The man behind the American pastime of paint-by-numbers pictures died on April 1 at the age of 93. according to his son. Dan Robbins created the first pictures and helped popularize paint-by-numbers kits in the 1950s.
Robbins’ son, Larry, said his dad was working as a package designer for the Palmer Paint Company in Detroit when he came up with the idea for paint-by-numbers in the late 1940s. He worked there as a graphic artist and sold children’s paint that was washable.
The idea for paint-by-numbers started when Robbins’ boss asked him to come up with an item that could be geared towards adults. Robbins got inspiration for the product from Leonardo da Vinci. The famous artist would hand out numbered designs to apprentices. Robbins took that concept and evolved it into paint-by-numbers.
Robbins’ work had a significant impact on the pop culture of the 1950s and ’60s, since post-World War II Americans found themselves with leisure time to pursue hobbies and activities such as painting.
“Dad was a very, very modest person. He would never bring up his career. If someone asked him, he’d explain,” Larry Robbins said. “Dad was into the accomplishment of providing … for people like me who can’t draw a stick man, to be able to paint and the experiencing of creating a nice piece of art work.”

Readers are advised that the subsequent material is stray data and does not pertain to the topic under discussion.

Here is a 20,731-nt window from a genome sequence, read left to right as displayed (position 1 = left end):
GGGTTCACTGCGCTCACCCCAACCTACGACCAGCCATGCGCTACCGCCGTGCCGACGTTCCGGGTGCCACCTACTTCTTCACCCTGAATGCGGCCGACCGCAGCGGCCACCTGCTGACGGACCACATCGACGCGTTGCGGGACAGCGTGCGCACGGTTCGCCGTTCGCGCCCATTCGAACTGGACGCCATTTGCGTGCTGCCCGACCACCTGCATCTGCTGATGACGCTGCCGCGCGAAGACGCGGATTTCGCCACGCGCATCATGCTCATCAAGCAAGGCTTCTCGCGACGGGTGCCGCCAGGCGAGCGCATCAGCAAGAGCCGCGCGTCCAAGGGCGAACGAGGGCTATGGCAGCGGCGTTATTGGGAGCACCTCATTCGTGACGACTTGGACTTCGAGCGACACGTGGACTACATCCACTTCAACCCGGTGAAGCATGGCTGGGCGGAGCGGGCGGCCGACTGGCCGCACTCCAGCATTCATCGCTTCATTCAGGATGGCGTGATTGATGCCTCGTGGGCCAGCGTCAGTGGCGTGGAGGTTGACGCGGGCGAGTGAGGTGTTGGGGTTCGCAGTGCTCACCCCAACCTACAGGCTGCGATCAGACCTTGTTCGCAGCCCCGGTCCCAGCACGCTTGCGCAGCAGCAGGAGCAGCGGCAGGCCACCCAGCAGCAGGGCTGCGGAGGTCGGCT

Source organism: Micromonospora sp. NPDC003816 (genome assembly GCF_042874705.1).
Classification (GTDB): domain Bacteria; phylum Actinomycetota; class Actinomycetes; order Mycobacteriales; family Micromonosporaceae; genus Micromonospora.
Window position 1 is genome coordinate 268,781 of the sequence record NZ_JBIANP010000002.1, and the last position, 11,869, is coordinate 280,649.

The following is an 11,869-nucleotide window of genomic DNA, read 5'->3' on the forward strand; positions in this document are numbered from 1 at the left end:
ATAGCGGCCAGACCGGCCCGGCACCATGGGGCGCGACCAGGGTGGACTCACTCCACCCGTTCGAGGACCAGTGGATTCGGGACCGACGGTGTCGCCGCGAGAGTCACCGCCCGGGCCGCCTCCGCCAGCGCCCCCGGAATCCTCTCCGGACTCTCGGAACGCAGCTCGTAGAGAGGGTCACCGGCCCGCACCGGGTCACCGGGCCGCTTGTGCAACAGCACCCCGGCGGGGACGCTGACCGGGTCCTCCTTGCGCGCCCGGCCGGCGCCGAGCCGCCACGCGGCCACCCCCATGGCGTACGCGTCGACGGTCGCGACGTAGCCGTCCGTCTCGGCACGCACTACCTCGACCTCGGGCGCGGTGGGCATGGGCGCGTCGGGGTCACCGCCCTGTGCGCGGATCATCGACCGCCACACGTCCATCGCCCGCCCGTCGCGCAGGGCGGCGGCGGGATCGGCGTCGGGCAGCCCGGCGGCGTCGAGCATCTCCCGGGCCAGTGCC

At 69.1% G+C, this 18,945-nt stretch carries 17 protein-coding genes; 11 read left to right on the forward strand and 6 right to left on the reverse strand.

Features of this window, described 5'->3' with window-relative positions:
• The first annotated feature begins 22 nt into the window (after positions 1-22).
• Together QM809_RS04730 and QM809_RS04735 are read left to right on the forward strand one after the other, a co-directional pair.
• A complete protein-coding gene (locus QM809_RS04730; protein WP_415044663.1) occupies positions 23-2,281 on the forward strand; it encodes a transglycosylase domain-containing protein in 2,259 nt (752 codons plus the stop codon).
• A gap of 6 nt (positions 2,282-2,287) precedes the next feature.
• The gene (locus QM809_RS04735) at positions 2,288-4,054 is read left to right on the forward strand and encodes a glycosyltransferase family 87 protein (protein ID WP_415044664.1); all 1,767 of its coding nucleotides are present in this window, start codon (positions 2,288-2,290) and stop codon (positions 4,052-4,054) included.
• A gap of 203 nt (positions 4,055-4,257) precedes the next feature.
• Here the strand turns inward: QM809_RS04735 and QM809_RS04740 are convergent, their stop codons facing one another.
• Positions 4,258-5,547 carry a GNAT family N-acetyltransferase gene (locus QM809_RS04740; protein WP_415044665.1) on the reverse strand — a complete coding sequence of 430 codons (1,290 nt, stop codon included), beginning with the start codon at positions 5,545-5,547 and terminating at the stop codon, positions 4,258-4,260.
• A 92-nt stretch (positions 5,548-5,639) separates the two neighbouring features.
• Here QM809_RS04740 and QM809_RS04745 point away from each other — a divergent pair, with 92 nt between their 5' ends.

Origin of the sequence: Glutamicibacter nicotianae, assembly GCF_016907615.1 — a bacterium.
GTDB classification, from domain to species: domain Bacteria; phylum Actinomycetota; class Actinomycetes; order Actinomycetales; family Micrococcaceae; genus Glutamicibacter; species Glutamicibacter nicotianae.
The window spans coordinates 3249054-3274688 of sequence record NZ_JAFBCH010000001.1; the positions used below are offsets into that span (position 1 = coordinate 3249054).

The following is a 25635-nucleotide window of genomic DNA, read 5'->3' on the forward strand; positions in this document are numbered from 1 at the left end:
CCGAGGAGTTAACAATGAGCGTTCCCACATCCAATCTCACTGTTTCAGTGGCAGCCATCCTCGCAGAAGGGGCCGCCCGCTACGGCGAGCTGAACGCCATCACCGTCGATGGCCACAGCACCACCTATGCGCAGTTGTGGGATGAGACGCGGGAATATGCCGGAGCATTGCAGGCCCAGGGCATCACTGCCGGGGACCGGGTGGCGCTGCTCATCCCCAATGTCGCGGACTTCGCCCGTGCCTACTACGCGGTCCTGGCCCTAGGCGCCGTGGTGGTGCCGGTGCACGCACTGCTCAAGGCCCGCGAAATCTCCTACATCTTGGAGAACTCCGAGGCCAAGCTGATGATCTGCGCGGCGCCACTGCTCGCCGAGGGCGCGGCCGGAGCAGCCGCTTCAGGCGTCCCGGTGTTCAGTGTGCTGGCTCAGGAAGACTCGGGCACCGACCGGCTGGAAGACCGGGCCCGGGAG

Before computers were involved, the artists creating the pictures had to paint the image and then use a piece of acetate or clear plastic over the original to create the areas for each number. Beginner kits started with 20 colors and the number of colors increased with the level of difficulty.
Robbins’ son said that his father didn’t get rich from his invention. Dan Robbins didn’t own the company, and eventually his product’s parent company, Craft Master, was bought by General Mills.
Robbins ended up in the Chicago area and did his own consulting work. He did art work, packaging, and new product development until he retired in the 1980s, according to his son.
His work is still on display in the Detroit Historical Museum, along with works from the likes of Henry Ford.
Dan Robbins died in Toledo, Ohio, after contracting pneumonia following a series of falls, according to his son. He is survived by his wife, two sons, and several grandchildren and great-grandchildren.